As I made my way around the side of the garden to my own water tap I stopped for a moment and gazed over the wall towards Mrs. K’s house now barely visible through the bushes that have all but swallowed it. She died a little over a year ago and although I never really spoke to her as she rather kept to herself, I miss her.

She was also unique. Many times when I would be outside in my garden I’d hear music and singing coming from her home. She was a karaoke teacher specializing in Enka – a popular Japanese music genre. I actually love Enka and to be out in my garden with the sound of her voice singing so beautifully was such a wonderful experience. I truly miss it.

Each time I saw her leave her home she was wearing kimono….on her way to a give lessons I suppose. She looked so elegant shuffling daintily down our little road in her kimono and zori.

This early autumn afternoon I remembered her as I gazed over the wall towards her traditional old home.

Autumn Enka-Cosmos


The coolness of the afternoon was comforting. I thought about this coolness several weeks ago during the sweltering heat. I knew it would come and it has. I love this time of the year most-when the seasons begin to merge and shift and summer slips silently into autumn degree by degree.







12 thoughts on “A silent merging…

  1. I don’t have the right words, Connie, but your respect for your neighbors and calm transition of the season blend in this post. Thanks for sharing! :)

  2. Thank you Dimple. Today as I thought about both of them and their personal “transitions” the changing of the seasons-specifically from summer to autumn seemed to fit together so perfectly…

  3. It is a lovely piece, reminiscent of books read in childhood, and reminds us that we are all passing through and are all connected, in some way, even for a short moment in time.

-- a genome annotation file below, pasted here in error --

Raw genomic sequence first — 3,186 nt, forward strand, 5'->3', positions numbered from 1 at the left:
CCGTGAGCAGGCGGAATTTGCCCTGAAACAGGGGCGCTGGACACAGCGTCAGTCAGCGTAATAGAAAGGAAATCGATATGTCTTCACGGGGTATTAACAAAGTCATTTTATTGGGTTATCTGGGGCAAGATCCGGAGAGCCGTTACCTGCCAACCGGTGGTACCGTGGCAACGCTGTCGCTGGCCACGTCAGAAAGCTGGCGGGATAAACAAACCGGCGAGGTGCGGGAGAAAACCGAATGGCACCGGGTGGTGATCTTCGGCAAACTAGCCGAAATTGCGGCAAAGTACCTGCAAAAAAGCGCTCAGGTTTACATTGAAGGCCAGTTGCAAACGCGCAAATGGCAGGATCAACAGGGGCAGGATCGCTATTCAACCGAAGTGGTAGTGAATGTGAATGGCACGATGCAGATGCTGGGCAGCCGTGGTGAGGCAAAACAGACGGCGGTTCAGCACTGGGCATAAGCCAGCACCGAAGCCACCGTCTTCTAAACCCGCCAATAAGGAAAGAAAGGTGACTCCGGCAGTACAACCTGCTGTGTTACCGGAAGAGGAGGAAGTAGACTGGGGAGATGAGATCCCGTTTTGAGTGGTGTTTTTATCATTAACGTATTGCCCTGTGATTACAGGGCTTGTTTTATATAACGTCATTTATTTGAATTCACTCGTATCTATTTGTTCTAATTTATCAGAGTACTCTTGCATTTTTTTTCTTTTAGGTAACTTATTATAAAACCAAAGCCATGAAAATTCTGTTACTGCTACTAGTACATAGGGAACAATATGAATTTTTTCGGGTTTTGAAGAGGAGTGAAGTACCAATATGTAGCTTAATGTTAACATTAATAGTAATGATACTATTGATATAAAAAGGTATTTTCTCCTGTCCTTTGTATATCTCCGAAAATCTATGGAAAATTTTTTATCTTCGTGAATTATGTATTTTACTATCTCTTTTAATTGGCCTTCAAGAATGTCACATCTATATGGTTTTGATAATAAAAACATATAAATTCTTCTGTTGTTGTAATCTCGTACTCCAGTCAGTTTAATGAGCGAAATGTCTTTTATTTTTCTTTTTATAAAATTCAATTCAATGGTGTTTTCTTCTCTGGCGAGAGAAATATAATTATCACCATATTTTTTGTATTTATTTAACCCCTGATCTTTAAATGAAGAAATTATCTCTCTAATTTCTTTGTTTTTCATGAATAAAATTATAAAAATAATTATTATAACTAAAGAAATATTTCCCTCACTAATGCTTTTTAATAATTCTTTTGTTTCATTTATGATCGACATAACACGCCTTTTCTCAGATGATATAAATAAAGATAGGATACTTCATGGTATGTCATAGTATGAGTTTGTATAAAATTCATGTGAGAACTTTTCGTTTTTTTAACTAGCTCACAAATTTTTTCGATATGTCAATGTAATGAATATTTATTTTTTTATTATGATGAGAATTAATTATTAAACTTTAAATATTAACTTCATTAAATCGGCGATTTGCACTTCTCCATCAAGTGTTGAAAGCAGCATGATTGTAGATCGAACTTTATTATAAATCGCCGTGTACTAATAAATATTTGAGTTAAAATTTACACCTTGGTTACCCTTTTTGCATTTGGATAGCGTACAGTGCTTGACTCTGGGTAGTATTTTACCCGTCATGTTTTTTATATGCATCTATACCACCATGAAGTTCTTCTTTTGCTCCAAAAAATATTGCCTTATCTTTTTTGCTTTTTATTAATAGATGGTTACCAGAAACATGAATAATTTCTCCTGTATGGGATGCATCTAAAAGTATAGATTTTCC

4. Dear Sally thank you for your comment. Yes, yes we are all connected in some way. In a sense, my quiet little neighbors are now connected to you…and all the others I’ve introduced them to. My only regret is that I didn’t follow thru with my feelings several times…and go over to Mrs. K’s house with a cake or something. She was a very private person. Even the other neighbors around me rarely ever had a conversation with her so I felt that I might be intruding. After I heard that she died I was really sorry that I had not gone with my feelings…

  5. It is always a treat for me to drop by your blog place to find out what’s new, or just to be in touch. Like saying, “Hi Connie, I was in the neighborhood and thought I’d say hello…” I have been visiting blogs much the past months (years, actually), but once in a while I think of my old friends and so I take a few minutes to visit. The new meeting room is cozy and beautiful, and your garden looks well loved. So sorry to hear about Mrs. Umbrella and Mrs. K. I kind of miss them, after reading what you wrote. Enjoyed my time here… till next time. Shalom, dear friend. Lidia (I’m posting from my wordpress blog)

  6. There was a typographical error in my comment – so I’m correcting it here. “I have NOT been visiting blog much the past months… but once in a while I think of my old friends and so I take a few minutes to visit.”

  7. Hello Lidia! I was just thinking of you! Thanks for visiting me! I have been lax as of late on blog reading….so it’s ok. I understand. It is wonderful to hear from you!

  8. I enjoyed reading every word of this post. You have such a gift of storytelling, even about a situation that seems ordinary. You painted a really vivid mental picture for me, and your words ‘transported’ me to your neighbourhood for a little while. Beautiful.